Bomb the Music Industry – Brixton Academy, London

By paul

Tuesday 10 February, 20009
The Windmill, Brixton
Support: Dave House + Beat The Red Light + Sam Russo + F-Bats

There?s a small gathering every month or so that meets at the Brixton Windmill under the banner ?Staying South?. It?s an initiative set-up in part by Lil of Household Name Records to bring shows to the south of London. Tonight this reviewer makes his way from north of London battling snow, rush-hour commuters and the emergency closure of St Pancras to see what the fuss is about. Oh, and also to have a look at the eagerly anticipated Bomb The Music Industry! UK tour.

No longer Frank Butcher and the Slags, Hertfordshire?s re-monikered F-Bats just about manage to squeeze onto the Windmill?s small stage. Seriously it?s about the size of your average kitchen worktop. For roughly 20 minutes the octet pants its way through a set reminiscent of late 90?s skacore: four horns, three vocalists and a whole lot of energy. All in all it?s quite impressive and certainly a vast improvement on the last time this reviewer caught the band?s set. (3/5)

In stark contrast to the hustle and bustle before, a solitary Sam Russo takes to the stage and offers up an incredible set of acoustic punk tinged with that folk feel. Russo?s a part of that doom-and-gloom school of singer/songwriters that seem to be able to put their finger firmly on current affairs, politics, and life in general, whilst having you leave a show thinking. Grainy, sometimes nasal, and always hearty, this is high quality stuff, and proof that mixed bills can work amazingly well. This couldn?t be much further apart from F-Bats up-tempo bounce, yet the two set each other off tonight. (4/5)

The pace quickens again with Beat The Red Light, an eight-piece noise-monster from High Wycombe. In the vein of The Flaming Tsunamis and No Comply, there?s thrash, horns, huge riffs, surprising melodies and some ska tinkling. It?s an odd mash-up but it works, and how well, not least thanks to some incredible stage presence, albeit a rather compacted stage. Fast, brutal, pit-inciting: it?s a performance well worth catching down the road, preferably soon. (4/5)

Compared to the rest of the bill Dave House come across as a rather calm and gentile uncle. His vocals are near soothing compared to that before, a perfect match for the charming pop songs on display here. A fittingly nonchalant set is suited to the small venue where the South Londoner is treated like a returning hero, each lyric being sung back to him by the ?Banquet Choir? in the front row. (3/5)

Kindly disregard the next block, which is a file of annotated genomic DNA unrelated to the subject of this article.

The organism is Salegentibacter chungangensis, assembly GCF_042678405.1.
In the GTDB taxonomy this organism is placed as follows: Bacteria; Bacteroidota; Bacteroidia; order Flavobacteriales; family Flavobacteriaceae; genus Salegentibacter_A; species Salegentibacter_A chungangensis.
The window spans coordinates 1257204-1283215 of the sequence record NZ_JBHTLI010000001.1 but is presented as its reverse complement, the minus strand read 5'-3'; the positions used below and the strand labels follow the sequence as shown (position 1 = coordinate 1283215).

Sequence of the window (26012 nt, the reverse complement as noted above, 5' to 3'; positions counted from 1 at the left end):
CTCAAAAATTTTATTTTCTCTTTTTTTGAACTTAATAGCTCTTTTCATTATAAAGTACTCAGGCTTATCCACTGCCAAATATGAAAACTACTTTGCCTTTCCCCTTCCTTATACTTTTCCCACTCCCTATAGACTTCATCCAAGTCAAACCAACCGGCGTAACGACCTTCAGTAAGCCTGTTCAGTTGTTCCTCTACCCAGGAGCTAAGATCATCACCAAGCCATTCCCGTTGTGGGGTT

So the bill has gone noisy/acoustic/noisy/acoustic, and now we get Bomb The Music Industry! Simply put, Jeff Rosenstock and his iPod is both of these manifested into one furious musical onslaught. It?s 19 days since Rosenstock was stuck in a New York airport rather than playing the Underworld but now he?s finally in the capital it?s proven to be well worth the wait.

First up, let?s address the criticism that this is an ?iPod? tour rather than full band. To the naysayer, Jeff Rosenstock and an iPod is still BTMI! Fact. Having seen the ?band? performing I can verify that the chaos, intensity and sense of occasion those eight/nine/ten band members brings is still on display tonight. And it?s displayed by the bucket load.

What we?re treated to is about 50 minutes of impromptu, pick ?n? mix, BTMI! songs, with a few covers thrown in, and a whole lot of audience participation. Sadly it?s not a full-on, plug your guitar in, fans-get-involved type of audience participation, but we do get an unofficial ?cheerleader? on stage, a young lady who kindly lends her vocals, and an even kinder gentleman who manages to throw-up on the stage. Rosenstock?s rebuttal: ?This will not continue until you clear this shit up. You?re an adult; you can?t just go around throwing up.? I do believe said mess was cleaned up.

Rosenstock is mobbed by the crowd throughout the set, at one stage setting up his microphone stand in the middle of the dance floor. There?s a point where you can?t see him for all the sweaty bodies hanging off his torso. Fantastic stuff.

So on the final night of the BTMI! tour we?re offered a party atmosphere more so than a regular gig. It?s not about being note perfect (although the iPod nearly gets this right) or clinically proficient. It?s about bringing the music to the people that want to hear it, and want to have fun with it. Tonight, fun has been abundant and the people of South London can head home knowing this. (4/5)

Alex Hambleton